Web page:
Pakistan has not only provided relief and facilities to Afghan refugees to ease their transition from a life of hardship to a new and better life but has also created programmes of voluntary repatriation back to Afghanistan in collaboration with UNHCR. The repatriation project commenced in 2002 with more than 1.2 million Afghan refugees returning back to Afghanistan from Pakistan were facilitated by the UNHCR who termed the numbers as, “staggering”. The UNHCR had to redirect its priorities to provide protection, assistance, returnee packages, among others. However, since 2002, the number has significantly reduced reaching an all-time low in 2021 with only 354 Afghan refugees choosing to voluntarily repatriate back to Afghanistan despite UN providing monetary incentives to refugees to repatriate. The astonishing decrease in number is due to various factors such as temporary suspension of the programme but most importantly due to the ongoing pandemic which has caused grave uncertainty and fear of what lies ahead for the refugees upon their return to Afghanistan. Furthermore, US President, Biden’s recent policy of withdrawing remaining US troops from Afghanistan by September 2021 has been largely criticized as this could lead to another potentially catastrophic ramification: a mass exodus of fleeing Afghans again sparking a migration/refugee crisis. This is believed to occur as, without the US troops in Afghanistan, the Taliban may believe they have the upper hand and will have no incentive to negotiate with the Afghanistan Government. At this point, it is crucial to comment on the creation of ISIS in Iraq, three years after the withdrawal of US troops from Iraq under the Obama administration, thus proving a not-so-subtle trend of the bodies left by US in war-torn countries through their withdrawal policies.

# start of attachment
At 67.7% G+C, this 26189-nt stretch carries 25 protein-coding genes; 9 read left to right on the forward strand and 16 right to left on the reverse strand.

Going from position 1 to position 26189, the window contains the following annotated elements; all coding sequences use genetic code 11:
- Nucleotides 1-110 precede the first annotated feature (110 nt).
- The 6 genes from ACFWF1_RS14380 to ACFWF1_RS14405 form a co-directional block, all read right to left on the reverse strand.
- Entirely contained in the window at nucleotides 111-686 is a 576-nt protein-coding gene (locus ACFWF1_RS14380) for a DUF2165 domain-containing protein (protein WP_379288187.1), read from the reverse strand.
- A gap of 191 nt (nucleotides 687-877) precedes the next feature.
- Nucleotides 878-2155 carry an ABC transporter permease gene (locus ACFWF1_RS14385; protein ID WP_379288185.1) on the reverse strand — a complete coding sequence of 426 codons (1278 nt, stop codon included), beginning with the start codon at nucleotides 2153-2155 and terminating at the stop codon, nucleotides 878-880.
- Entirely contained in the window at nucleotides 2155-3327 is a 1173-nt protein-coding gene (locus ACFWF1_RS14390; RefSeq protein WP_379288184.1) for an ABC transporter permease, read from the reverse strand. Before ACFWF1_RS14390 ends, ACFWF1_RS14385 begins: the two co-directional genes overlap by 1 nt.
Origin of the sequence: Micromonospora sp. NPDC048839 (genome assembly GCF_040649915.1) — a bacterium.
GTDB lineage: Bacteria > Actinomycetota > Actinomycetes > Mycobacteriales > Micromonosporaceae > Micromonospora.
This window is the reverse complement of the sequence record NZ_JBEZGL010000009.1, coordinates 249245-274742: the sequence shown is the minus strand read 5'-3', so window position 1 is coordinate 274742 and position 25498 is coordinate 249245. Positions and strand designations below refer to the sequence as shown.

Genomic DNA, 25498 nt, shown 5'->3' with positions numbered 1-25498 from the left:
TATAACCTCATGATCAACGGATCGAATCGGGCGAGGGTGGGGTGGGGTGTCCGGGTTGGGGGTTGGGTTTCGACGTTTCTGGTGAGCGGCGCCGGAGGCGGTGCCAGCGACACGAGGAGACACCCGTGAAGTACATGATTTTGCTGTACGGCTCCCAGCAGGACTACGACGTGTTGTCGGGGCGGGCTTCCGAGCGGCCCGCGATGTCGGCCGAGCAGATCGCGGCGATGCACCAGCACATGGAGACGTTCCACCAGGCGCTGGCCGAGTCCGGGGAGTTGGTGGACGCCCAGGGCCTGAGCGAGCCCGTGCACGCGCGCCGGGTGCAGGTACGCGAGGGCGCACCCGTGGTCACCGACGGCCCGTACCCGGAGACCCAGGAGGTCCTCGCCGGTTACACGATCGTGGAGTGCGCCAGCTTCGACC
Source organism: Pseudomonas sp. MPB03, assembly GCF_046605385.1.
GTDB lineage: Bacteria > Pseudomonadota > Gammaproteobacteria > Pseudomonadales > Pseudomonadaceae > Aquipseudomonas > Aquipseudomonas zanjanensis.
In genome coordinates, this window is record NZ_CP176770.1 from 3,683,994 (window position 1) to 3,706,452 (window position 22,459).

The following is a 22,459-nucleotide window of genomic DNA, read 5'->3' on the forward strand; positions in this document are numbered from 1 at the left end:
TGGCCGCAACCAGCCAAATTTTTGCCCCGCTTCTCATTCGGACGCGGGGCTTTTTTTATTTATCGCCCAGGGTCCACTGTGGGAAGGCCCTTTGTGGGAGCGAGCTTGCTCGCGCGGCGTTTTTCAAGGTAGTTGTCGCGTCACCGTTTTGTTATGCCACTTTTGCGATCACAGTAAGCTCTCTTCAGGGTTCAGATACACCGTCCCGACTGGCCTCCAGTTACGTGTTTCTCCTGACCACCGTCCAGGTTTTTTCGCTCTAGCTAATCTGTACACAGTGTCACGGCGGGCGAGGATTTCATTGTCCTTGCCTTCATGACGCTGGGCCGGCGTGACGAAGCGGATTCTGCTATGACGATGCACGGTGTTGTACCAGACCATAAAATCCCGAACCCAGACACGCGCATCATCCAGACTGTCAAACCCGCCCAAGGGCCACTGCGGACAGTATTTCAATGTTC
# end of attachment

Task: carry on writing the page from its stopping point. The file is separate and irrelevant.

Further recent events, such as the extreme droughts and drastic reduction of rain has caused scarcity of food and water across 25 provinces of Afghanistan which once again can trigger mass movement leading to migration/settlement in neighbouring countries. The threat of drought comes at a time of fresh instability in the country with increased attacks and gender-based violence. What is unfortunate is that Afghanistan is still reeling from the effects of COVID 19 and the drought creates a fresh trauma for the people of Afghanistan.